On Singleness, Anxiety and Tomato Sauce Jars

Written by an anonymous guest blogger. 

The first time I cried about being single was a cold Thursday night the fall of my senior year of college. I was in a house I shared with three roommates, all of whom were out for the evening. I was making pasta in the kitchen. I cried because I couldn’t open the jar of tomato sauce.

I tried really hard to open that jar. I wrapped the lid in a dish towel. I ran it under hot water. Eventually I beat it against the countertop in frustration.

And then I cried.

I cried because in that jar of tomato sauce I saw a lifetime of singleness stretching before me. I was 21 years old and had never had a boyfriend. I’d never made out with a boy. I’d never even kissed one. I would graduate from college in a few months and after that, what were my chances of meeting anyone? Surely, I was doomed to a lifetime of loneliness; a lifetime of having no one to open stubborn tomato sauce jars for me.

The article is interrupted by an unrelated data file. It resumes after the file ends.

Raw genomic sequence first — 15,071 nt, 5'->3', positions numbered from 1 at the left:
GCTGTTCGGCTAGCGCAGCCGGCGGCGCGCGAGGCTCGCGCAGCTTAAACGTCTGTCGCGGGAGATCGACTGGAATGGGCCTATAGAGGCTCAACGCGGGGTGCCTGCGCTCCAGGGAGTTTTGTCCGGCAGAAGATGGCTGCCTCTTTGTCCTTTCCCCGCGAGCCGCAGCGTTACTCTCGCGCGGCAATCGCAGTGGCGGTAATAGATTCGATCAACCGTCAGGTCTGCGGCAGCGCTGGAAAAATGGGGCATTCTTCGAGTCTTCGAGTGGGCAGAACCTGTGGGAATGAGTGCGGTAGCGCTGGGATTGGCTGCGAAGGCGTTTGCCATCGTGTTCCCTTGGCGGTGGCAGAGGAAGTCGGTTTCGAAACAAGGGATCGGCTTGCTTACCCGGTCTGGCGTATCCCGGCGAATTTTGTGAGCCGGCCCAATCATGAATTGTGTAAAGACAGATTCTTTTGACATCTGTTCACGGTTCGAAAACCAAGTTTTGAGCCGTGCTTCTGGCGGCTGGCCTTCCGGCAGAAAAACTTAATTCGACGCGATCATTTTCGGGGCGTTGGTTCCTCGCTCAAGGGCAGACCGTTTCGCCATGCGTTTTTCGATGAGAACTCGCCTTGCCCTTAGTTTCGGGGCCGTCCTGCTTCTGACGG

Was I being overdramatic? Sure. But in every melodramatic breakdown there is a kernel of truth.

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“You panicked a little”

“You panicked a little right before I kissed you.”

I was 18 and I was in my mom’s car. We were parked outside his apartment. He lived in an apartment that said ‘New York’ above the door on the outside of the building. He was in the passenger’s seat, but I felt like I was along for the ride – an early example of what would become my constant struggle with him. It was his world, and I was never sure where I belonged in it. Still, I rode along for years, hoping to find out. I stared straight ahead at the Subaru parked in front of us. I felt the air spill out of the space between us as he pushed it, leaning closer, his face inches, centimeters from mine. I winced. Out of fear, yes. Out of excitement, maybe. Certainly out of ignorance. He was the one who had all the answers, he was the one who knew. I turned my head to the right and he kissed me. He kissed me and my eyes stayed open. I went sort of cross-eyed, trying to remain focused on his face, trying to keep my bearings. Funny how I thought I still had them. He pulled away and said, “Perfect red lips.”